Around 5:15, the wife called me on my cell phone to ask how the conference set up was going. I told her that it was hectic but going as smooth as could be expected. She said she had just arrived at the hotel where the graduation was to be held and was about to start eating shrimp. She was real sorry I couldn't be there. I told her I wished I was, cause I could use some shrimp, too. We said lovey goodbyes and as soon as I hung up I jumped in the car and zipped over. I was already clad in my "going to graduation" finest and ready to go.

Much liken unto a ninja, I snuck into the ballroom to find the wife with her back to me as she spoke with the very colleague I'd asked to help. I slipped up behind her, then almost directly beside her and just stood there smiling, holding a bouquet of roses, waiting for my presence to be noticed. The wife followed her friend's gaze, turned, saw me, made a funny confused expression then realized what I had done and burst into laughter. She absolutely had no idea I'd been planning it and was, for once, truly surprised.

The ceremony was great, not only for the food and the open bar (which I was unable to partake of, as I had a two hour road trip ahead of me still) but because much of the night was devoted to the wife. It was fantastic to see the respect and love her colleagues and friends in the program have for her and to hear how much she had been a positive influence on the overall direction of the residency program. They even gave her an extra award she wasn't expecting for her work with the rural health system (which is part of the reason we went to Alaska last year). It was a great evening.

But I digress...

As I said, life continues on at the "liberry." Since my departure they've purchased a new photocopier to replace the devil photocopier we've had for years. They've also bought a new fax machine to replace the devil fax machine we've had for years. And they've continued sprucing up the place rather nicely, aided, I might add, by the arrival and installation of the good shelf ends, which, after a whole YEAR, the contractor finally decided to send.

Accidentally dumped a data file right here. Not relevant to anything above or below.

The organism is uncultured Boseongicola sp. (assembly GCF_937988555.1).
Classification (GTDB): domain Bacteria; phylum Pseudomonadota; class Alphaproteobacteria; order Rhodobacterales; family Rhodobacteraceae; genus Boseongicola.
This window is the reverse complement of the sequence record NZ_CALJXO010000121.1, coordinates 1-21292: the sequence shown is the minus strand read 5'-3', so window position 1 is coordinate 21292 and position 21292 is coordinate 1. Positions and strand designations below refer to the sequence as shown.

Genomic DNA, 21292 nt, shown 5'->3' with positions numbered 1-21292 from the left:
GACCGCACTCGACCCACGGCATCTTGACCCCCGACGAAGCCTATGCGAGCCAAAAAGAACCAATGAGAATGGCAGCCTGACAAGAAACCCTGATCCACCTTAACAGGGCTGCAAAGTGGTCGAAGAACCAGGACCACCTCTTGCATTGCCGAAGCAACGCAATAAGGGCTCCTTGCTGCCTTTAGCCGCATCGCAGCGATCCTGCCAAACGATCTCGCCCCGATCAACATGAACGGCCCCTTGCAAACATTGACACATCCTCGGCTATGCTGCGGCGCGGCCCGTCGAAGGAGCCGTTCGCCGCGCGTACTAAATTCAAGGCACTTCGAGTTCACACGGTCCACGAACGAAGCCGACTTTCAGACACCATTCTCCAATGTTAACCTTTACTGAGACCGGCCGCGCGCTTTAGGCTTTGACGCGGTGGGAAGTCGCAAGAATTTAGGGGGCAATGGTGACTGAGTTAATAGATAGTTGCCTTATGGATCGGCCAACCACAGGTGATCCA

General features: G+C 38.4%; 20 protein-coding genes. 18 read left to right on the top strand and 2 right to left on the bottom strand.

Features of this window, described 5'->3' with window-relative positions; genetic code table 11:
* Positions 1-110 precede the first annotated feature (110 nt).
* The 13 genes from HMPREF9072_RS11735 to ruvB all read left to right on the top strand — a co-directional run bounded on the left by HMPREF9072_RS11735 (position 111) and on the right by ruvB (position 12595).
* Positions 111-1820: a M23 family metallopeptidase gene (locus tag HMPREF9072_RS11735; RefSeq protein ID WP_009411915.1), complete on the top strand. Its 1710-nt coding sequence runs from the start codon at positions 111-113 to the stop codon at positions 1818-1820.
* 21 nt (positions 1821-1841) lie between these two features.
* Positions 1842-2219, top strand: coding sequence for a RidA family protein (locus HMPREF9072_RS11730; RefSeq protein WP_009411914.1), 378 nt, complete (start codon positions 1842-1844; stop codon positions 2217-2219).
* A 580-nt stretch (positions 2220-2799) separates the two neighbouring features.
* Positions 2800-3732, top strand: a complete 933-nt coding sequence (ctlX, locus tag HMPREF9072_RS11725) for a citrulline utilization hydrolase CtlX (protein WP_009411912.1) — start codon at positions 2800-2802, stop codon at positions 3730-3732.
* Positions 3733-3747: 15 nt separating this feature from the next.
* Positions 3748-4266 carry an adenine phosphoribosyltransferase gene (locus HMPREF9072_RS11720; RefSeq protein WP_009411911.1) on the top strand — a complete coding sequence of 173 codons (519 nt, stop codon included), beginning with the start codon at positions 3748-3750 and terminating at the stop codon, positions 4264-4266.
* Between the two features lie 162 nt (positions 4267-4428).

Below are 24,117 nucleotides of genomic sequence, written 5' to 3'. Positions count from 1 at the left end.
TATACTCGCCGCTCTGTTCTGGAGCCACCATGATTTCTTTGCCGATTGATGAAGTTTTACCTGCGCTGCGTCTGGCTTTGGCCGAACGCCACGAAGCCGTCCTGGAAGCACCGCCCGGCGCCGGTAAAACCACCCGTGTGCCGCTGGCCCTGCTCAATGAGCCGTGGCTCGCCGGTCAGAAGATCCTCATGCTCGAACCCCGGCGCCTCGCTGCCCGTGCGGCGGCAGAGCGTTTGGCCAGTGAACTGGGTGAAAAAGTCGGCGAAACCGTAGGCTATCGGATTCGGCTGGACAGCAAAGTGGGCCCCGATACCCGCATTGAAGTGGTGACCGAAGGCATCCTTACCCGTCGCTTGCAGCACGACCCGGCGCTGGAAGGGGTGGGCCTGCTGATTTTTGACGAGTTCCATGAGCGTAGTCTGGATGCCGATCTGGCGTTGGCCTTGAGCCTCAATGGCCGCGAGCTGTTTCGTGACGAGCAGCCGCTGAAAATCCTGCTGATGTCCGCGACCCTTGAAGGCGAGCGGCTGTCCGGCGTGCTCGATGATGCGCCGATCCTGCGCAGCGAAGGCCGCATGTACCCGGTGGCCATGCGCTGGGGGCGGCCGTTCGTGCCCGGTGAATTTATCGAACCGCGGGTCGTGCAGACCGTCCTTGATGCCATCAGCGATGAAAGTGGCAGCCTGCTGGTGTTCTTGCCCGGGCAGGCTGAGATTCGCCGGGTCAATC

My vacancy has even been filled with another guy, this time a high school student I'll just call Mr. R who belongs to one of the families of long-time beloved patrons (all together now: "Me belove you long time!") who I've known since I started working at the place in 2001. He's a great choice for the gig. And the last time I visited, a couple weeks back, I saw yet another familiar face behind the circ desk in the form of a seemingly long-lost former employee. No, not Ms. S or Miss E or Miss F, Miss Nightranger or even my prediction of Miss K. Instead, the long-lost employee is Miss Temp who left our fold for a more lucrative job in a southern state prone to hurricanes. I didn't get a chance to talk to her, so I don't know why she's back or for how long, but Mrs. A seemed very glad to have someone to plug into the job who was not only already trained but very good at it to begin with. Evidently, I've left the "liberry" in good hands.

And so we bring to a close the tale of the move to the new building. Naturally, there are other stories I could tell about the creation of the new building, being as how there was a a LOT of politics on both at state and local level that went into it, not to mention a handful of people who not only tried to stand in the way but, at one point, tried to stage an outright coup. I've decided it's probably best not to tell those stories, however. I've only been privy to peripheral details in the first place and, in the intervening months, have forgotten a lot of the solid facts I once did know. The way I see it, the "good guys" won the day, the "bad guys" had to suck it and in the end that's all that really matters.

2 comments:

Kerry said...

I think that one of the sweetest things about the two of you as a couple is how you're always surprising each other! Congratulations to Ashley!

J said...

Stop being such a great husband! You're setting the bar too high for the rest of us! (jk)

It looks like with some smart hires, the place will be able to get along well enough, but it certainly lost some of its joie de vivre.